Happy Mother's Day to all of our beautiful and hardworking mothers!
For 100 years, people all around the world have dedicated one day a year to celebrate and give back to the one person who has selflessly put others before themselves. With brunches, homemade gifts and cards, or even those you have bought at the store; we have found ways to show our appreciation and love.
Unfortunately, with all this cheeriness, Mother's Day has a darker history than most would realize. It all began in the 1850s, when Ann Reeves Jarvis created the Mother's Day work club. This club was intended to improve sanitary conditions and to lower infant mortality by fighting disease and curbing milk contamination. Many could see a great success from what Ann had started, and with the help of her daughter, Anna, this succession continued up until Ann's death in 1905.
To honor her mother's death, Anna organized the first Mother's Day observances in 1908, and on May 10 of that year a small gathering was held Ann's hometown of Grafton, West Virginia. In May of 1914, President Woodrow Wilson officially set aside the second Sunday in May as what is now known as Mother's Day; due to the growing attention that had spread throughout numerous cities and states in the U.S.. To many, this seemed as a wonderful notion; but to Anna, it seemed like her success had soon turned into failure. To her, this one special day was meant to just go home and simply spend time with your mother to show your appreciation for all she has done. It wasn't to celebrate ALL mothers, it was meant to celebrate the best mother you have ever known...which would be YOURS.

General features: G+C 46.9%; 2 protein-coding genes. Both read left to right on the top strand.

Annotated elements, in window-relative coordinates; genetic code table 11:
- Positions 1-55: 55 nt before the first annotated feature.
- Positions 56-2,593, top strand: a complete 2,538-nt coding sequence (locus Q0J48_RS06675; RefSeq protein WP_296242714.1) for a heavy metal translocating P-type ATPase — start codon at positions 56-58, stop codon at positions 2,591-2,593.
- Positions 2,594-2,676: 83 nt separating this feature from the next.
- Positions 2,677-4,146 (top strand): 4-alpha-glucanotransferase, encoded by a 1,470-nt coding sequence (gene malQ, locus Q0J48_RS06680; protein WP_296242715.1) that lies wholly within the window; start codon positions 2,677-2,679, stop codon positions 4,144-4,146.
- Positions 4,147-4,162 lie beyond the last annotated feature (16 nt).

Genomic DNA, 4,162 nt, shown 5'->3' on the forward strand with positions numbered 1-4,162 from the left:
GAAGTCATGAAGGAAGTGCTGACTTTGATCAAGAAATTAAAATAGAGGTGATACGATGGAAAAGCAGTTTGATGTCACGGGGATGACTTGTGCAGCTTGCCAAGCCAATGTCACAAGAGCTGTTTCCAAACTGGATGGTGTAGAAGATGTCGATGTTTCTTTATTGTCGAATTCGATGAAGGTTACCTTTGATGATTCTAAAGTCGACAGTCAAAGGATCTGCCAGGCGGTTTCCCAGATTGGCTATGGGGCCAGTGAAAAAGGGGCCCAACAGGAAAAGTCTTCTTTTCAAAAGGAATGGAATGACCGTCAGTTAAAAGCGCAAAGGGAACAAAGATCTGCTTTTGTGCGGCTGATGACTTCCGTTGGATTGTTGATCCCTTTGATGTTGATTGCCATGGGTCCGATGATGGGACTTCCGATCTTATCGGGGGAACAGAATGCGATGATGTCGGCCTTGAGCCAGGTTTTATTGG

What had once seemed as a simple and intimate day, soon turned into one of the biggest commercial gold mines of the year. Next to Christmas and Valentine's Day, Mother's Day is known to have sold the most on gifts and cards alike. This did not sit well with Anna, and to show her displeasure she turned to boycotting , threatened with lawsuits, crash conventions or fund-raisers that had anything to do with Mother's Day, she even attacked First Lady Elanor Roosevelt for using Mother's Day for a fund-raiser. Anna continued these attempts to return Mother's Day to what it was originally meant to be, until the early 1940s. She died at the age of 84 in 1948 at the Philadelphia's Marshall Square Sanitarium.
Even though stores all over the country will bring out merchandise and cards for that special day, and it still reigns as number three in the marketing gold mine; we still find take the time out of our frantic crazy lives to give thanks and show our appreciation to the one woman who means the world to us. So, Anna Jarvis, you may have thought you failed, but to me your view on what Mother's Day is truly meant to be is being celebrated and cherished in far more ways than you can ever have imagined. In ten ways you believed to have failed...you succeeded ten times more than that.
|Anna Marie Jarvis|